The long march and lack of food debilitated the hostages, who entreated the bandits to give them something to eat. The gangsters’ only response was to pat their stomachs and say they had nothing to eat, either. One day, however, the bandits brought the prisoners meat, which they claimed was “young cow meat”. Afterwards the foreigners discovered that it was actually Shandong dog. Popular superstition had it that whoever ate it would be possessed by the animals’ spirits for seven years. Days later the captives were served another “delicacy”: a shrimp-like type of meat that turned out to be boiled scorpions.
The foreigners became an attraction on their own right for the people who lived in the villages they passed through:
As the bandits marched us through the villages the entire population turned out to see the spectacle of the captive foreigners, something never previously seen in China, with the possible exception of the disturbed period of the Boxer Uprising in North China in 1900.
During one of these ‘parades’, Powell saw an “attractive Chinese girl dressed in silks and wearing so much jewelry that she had the appearance of a jewelry shop window display figure.” The girl waved at them. Powell recognised her as a fellow passenger of the Blue Express. After arriving in the village, the captives were allowed to walk around accompanied by guards. Powell and one of the interpreters asked the townsmen about the mysterious girl. They found out that was a 16-year-old ‘sing-song girl’ whom General He Fenglin had sent as a present to a Shanghai warlord.
But she never reached her destination. One of our chiefs took a fancy to her and annexed her to his own private entourage. She seemed to be quite happy in her new surroundings and anxious to display the jewelry the chief had given her, most of which had been looted from the foreign passengers on the train.
After a few days’ march the men reached a mountain, around six thousand feet high and flat at the top. “We were guided up the narrow road for several hundred feet,” writes Powell.
In many places it consisted of narrow stair-steps cut in the solid rock. At last we came to a wooded glen and there we found an ancient temple abandoned and in ruins. Only one or two rooms were habitable, and apparently they had provided shelter for the bandit gang. Impregnable against attack, the only entrance was up the narrow gorge or canyon, while the valley below was easily defended, as it was entirely surrounded by mountains.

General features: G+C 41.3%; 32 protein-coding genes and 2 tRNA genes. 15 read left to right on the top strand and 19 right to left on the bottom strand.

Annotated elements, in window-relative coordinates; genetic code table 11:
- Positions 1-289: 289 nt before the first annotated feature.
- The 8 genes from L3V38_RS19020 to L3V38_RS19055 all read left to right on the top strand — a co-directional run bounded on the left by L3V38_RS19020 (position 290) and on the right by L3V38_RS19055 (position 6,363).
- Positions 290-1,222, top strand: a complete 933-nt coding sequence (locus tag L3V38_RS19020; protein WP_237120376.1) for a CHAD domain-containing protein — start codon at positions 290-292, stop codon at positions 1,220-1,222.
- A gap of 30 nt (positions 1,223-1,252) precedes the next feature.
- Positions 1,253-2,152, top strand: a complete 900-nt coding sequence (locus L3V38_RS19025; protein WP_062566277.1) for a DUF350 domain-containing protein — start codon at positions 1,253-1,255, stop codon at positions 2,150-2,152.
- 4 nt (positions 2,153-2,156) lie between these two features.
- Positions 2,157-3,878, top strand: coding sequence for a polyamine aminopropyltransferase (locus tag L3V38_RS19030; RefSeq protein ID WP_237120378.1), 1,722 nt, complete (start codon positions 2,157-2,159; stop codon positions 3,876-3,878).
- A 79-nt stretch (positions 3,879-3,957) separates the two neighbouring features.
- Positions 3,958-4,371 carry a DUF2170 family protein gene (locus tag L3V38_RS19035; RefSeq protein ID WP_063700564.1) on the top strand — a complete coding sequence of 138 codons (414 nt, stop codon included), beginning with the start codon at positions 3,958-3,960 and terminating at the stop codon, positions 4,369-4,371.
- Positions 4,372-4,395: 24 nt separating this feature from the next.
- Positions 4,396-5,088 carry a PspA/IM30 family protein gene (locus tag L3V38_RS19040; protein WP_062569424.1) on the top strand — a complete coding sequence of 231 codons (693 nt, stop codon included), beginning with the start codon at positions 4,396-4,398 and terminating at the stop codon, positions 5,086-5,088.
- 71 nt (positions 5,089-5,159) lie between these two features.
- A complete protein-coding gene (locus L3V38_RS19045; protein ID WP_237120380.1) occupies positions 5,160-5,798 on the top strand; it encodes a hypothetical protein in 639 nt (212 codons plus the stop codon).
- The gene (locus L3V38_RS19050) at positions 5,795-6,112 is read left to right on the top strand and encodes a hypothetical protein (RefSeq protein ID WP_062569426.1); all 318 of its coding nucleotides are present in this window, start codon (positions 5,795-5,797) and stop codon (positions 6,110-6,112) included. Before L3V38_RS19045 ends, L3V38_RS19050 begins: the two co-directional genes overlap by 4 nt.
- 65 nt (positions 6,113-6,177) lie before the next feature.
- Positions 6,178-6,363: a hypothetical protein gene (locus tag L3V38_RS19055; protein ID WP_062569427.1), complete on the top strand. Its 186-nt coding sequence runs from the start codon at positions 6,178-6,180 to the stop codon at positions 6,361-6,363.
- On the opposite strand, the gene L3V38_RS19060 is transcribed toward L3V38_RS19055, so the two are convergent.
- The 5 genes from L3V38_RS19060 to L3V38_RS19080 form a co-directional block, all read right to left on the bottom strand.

While roaming about, the foreigners found a tablet with a Chinese inscription written on it. After deciphering the characters, they learned that the monastery had been built by monks. However, the temple had been the target of bandit attacks for centuries. In the end, the priests chose to abandon the site altogether, leaving it to the outlaws.
One day the bandits allowed a German Catholic missionary, Father Lenfers, to visit the captives and bring them news from the outside world. Lenfers had moved to China in the late 19th century. He had been sent to Shandong, then part of the German colonial empire, by the authorities in Berlin.
Through Father Lenfers and the newspapers he brought, the captives learned that their kidnapping had caused quite a stir back home as well as in China. The foreign powers, enraged by such an affront, were exerting pressure on the Chinese to handle the situation decisively and effect the release of the hostages. The US minister to China, Jacob Gould Schurman, had urged Beijing to act promptly. He had also travelled to Baoding to confer with Cao Kun, one of the country’s most powerful warlords.
Upon Schurman’s initiative, the American Red Cross was allowed to send a team to bring food and clothing to the captives. Furthermore, he arranged with the British, French and Italian authorities to send their representatives directly to Shandong. Carl Crow, a journalist and representative of the American Red Cross in China, as well as Roy Anderson, participated in the ensuing negotiations. The talks between the bandits and the foreign consulates greatly improved the captives’ situation. As Powell wrote,